A narrative of the success of an embassage sent by John Maatzuyker de Badem, general of Batavia unto the emperor of China and Tartary, the 20th of July 1655., pp. 299-317

An appendix: or special remarks taken at large out of Athanasius Kircher's Antiquities of China, p. 319

[Kircher appendix] Part I. Chap. I. The cause and occasion of this work., pp. 319-322

[Kircher appendix] Chap. II., pp. 323-335

[Kircher appendix] Chap. III. An interpretation of the Syriack names inscrib'd upon the monument., pp. 335-339 ff.

[Kircher appendix] Of the various voyages and travels undertaken into China., p. 341

[Kircher appendix] Part II. Chap. I. By whom, and by what means the Holy Gospel of Christ was at divers times introduc'd into the uttermost regions of the East, into India, Tartaria, China, and other countries of Asia., pp. 341-348

[Kircher appendix] Chap. II. Of Cathay, and its proper and genuine situation., pp. 348-351

[Kircher appendix] Sect. I. The voyage of Benedict Goes, of the Society of Jesus, into Cathay or China, taken out of Father Nicholas Trigautius., pp. 351-353

[Kircher appendix] Sect. II. Another voyage from China to the Mogor, perform'd by the Fathers of our society, Father Albert Dorville, and Father John Gruberus., pp. 354-355

[Kircher appendix] Chap. III. Of the various habits, manners, and customs of the men of those kingdoms, which were observ'd and drawn by the aforesaid Fathers, Albert Dorville, and Gruberus, as they pass'd through them., pp. 356-363

[Kircher appendix] Chap. IV. Of the voyage attempted by Father Amatus Chesaud, a French-man, superior of the residency of Isphahan, for the discovery of an easie and ready passage into China, extracted out of his letter written in the Persian language, and directed unto Father Athanasius Kircher., pp. 363-364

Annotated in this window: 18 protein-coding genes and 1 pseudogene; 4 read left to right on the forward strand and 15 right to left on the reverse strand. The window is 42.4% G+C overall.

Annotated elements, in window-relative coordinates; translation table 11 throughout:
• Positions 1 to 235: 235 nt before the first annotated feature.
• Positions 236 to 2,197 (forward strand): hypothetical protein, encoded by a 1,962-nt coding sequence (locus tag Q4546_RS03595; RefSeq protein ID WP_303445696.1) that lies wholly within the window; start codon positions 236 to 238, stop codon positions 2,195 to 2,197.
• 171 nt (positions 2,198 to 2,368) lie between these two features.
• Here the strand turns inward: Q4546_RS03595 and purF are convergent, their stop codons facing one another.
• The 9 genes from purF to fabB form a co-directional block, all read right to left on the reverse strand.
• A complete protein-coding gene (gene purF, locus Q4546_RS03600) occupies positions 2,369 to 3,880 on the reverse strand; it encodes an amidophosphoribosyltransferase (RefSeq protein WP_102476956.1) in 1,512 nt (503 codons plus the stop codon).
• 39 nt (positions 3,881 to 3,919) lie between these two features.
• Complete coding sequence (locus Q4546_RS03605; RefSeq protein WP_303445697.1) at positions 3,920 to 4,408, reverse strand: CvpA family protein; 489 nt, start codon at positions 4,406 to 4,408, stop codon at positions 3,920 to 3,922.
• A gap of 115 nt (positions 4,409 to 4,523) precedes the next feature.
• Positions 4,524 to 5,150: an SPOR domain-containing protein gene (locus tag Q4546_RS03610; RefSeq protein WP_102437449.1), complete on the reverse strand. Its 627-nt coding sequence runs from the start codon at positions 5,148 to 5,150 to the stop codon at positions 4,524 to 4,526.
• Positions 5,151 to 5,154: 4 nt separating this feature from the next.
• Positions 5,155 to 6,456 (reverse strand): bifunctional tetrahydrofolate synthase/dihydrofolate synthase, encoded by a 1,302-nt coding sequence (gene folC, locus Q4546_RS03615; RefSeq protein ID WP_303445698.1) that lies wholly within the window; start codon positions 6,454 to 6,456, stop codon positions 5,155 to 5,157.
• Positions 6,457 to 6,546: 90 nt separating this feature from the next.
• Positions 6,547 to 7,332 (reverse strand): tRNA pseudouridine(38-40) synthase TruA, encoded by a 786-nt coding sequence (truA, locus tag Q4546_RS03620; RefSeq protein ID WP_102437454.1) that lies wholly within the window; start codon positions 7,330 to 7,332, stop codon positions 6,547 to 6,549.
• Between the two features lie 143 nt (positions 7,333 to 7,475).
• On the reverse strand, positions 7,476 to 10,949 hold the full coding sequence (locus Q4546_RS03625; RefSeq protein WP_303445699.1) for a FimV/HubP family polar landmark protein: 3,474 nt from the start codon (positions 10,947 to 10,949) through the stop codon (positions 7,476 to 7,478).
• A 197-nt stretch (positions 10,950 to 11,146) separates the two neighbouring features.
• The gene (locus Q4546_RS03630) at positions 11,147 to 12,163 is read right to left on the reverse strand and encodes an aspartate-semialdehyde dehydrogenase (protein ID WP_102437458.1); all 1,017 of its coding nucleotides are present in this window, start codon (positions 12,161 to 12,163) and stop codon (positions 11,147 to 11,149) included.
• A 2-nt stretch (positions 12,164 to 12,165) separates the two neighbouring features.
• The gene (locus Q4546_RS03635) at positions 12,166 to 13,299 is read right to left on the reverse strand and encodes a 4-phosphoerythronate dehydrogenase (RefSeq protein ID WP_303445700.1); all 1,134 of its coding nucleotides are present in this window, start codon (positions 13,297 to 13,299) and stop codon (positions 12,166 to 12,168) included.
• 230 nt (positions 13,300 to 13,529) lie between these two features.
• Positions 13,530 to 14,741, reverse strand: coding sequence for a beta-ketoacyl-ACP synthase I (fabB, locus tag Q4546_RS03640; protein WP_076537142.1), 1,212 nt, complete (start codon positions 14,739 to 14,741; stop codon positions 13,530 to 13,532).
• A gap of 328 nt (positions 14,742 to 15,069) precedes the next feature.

[Kircher appendix] Chap. V. The voyage perform'd by Marcus Paulus Venetus, and Haython the Armenian, into Cathay or China., pp. 364-368

[Kircher appendix] Chap. VI. Of the introduction of the Christian faith into the foremention'd kingdoms of Tartary and Cathay, by the now alledg'd voyages., pp. 368-375

[Kircher appendix] Chap. VII. Of the last introduction of Christianity into China., pp. 375-382 ff.

[Kircher appendix] Chap. VIII. Of the correction of the Chinese calendar, and how much good redounded from thence., pp. 383-389

[Kircher appendix] Chap. IX. Of the mode that our fathers are wont to proceed in, in the conversion of the Chinese., pp. 390-391 ff.

[Kircher appendix] Some special remarks taken out of Athanasius Kircher's Antiquities of China., p. 393

[Kircher appendix] Part III. Of the idolatry of the Chineses., pp. 393-399 ff.

[Kircher appendix] Part IV. The preface, p. 401

[Kircher appendix] Chap. I. Of the wonderful situation of China, and the manner of the peoples living there., pp. 401-403

[Kircher appendix] Chap. II. Of the political government of the Chineses., pp. 403-404

[Kircher appendix] Chap. III. Of the cities of China, and the customs of the inhabitants., p. 405

[Kircher appendix] Chap. IV. Of the mountains of China, and the stupendious prodigies of nature which are observ'd in them., pp. 405-407

[Kircher appendix] Chap. V. Of wonderful lakes, rivers, and springs., p. 407

[Kircher appendix] Chap. VI. Of strange or forein plants in China., pp. 408-411

[Kircher appendix] Chap. VII. Of strange beasts or animals in China., pp. 411-414

[Kircher appendix] Chap. VIII. Of several fowls no where found but in China., pp. 414-415

[Kircher appendix] Chap. IX. Of the fishes in China., p. 415

[Kircher appendix] Chap. X. Of the serpents of China., pp. 416-417

[Kircher appendix] Chap. XI. Of the wondrous stones and minerals in China., pp. 417-419 ff.

[Kircher appendix] Part. V. The preface., p. 421

[Kircher appendix] Chap. I. Of the bridges and wonderful fabricks of the Chineses., pp. 422-427 ff.

[Kircher appendix] Part. VI. Of the hieroglyphical characters of the Chineses., pp. 429-431 ff.

[Cover]